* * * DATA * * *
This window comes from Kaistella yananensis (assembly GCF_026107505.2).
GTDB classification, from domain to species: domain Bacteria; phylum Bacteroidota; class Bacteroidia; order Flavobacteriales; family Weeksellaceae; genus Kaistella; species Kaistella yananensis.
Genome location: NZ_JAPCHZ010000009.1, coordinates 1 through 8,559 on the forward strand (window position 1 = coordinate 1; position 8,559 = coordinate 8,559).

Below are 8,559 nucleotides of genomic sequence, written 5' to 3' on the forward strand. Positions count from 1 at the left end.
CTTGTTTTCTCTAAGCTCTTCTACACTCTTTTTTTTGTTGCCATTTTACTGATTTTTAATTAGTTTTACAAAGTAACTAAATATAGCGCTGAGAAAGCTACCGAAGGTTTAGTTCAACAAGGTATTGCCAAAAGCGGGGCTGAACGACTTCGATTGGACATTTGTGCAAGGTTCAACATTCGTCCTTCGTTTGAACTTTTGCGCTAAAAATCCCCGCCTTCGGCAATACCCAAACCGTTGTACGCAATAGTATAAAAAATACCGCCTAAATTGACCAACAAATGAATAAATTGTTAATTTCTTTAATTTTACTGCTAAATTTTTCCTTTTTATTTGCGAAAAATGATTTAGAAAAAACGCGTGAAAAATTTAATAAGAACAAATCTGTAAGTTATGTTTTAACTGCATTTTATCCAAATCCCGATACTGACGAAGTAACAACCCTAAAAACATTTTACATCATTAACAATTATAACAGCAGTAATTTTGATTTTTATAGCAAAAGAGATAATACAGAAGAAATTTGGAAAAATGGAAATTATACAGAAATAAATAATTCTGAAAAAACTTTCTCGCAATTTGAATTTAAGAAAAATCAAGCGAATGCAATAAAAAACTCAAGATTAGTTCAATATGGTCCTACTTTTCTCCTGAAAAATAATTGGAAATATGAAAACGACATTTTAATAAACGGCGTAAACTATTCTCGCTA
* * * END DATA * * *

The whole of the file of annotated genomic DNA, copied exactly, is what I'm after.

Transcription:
This window comes from Kaistella yananensis (assembly GCF_026107505.2).
GTDB classification, from domain to species: domain Bacteria; phylum Bacteroidota; class Bacteroidia; order Flavobacteriales; family Weeksellaceae; genus Kaistella; species Kaistella yananensis.
Genome location: NZ_JAPCHZ010000009.1, coordinates 1 through 8,559 on the forward strand (window position 1 = coordinate 1; position 8,559 = coordinate 8,559).

Below are 8,559 nucleotides of genomic sequence, written 5' to 3' on the forward strand. Positions count from 1 at the left end.
CTTGTTTTCTCTAAGCTCTTCTACACTCTTTTTTTTGTTGCCATTTTACTGATTTTTAATTAGTTTTACAAAGTAACTAAATATAGCGCTGAGAAAGCTACCGAAGGTTTAGTTCAACAAGGTATTGCCAAAAGCGGGGCTGAACGACTTCGATTGGACATTTGTGCAAGGTTCAACATTCGTCCTTCGTTTGAACTTTTGCGCTAAAAATCCCCGCCTTCGGCAATACCCAAACCGTTGTACGCAATAGTATAAAAAATACCGCCTAAATTGACCAACAAATGAATAAATTGTTAATTTCTTTAATTTTACTGCTAAATTTTTCCTTTTTATTTGCGAAAAATGATTTAGAAAAAACGCGTGAAAAATTTAATAAGAACAAATCTGTAAGTTATGTTTTAACTGCATTTTATCCAAATCCCGATACTGACGAAGTAACAACCCTAAAAACATTTTACATCATTAACAATTATAACAGCAGTAATTTTGATTTTTATAGCAAAAGAGATAATACAGAAGAAATTTGGAAAAATGGAAATTATACAGAAATAAATAATTCTGAAAAAACTTTCTCGCAATTTGAATTTAAGAAAAATCAAGCGAATGCAATAAAAAACTCAAGATTAGTTCAATATGGTCCTACTTTTCTCCTGAAAAATAATTGGAAATATGAAAACGACATTTTAATAAACGGCGTAAACTATTCTCGCTA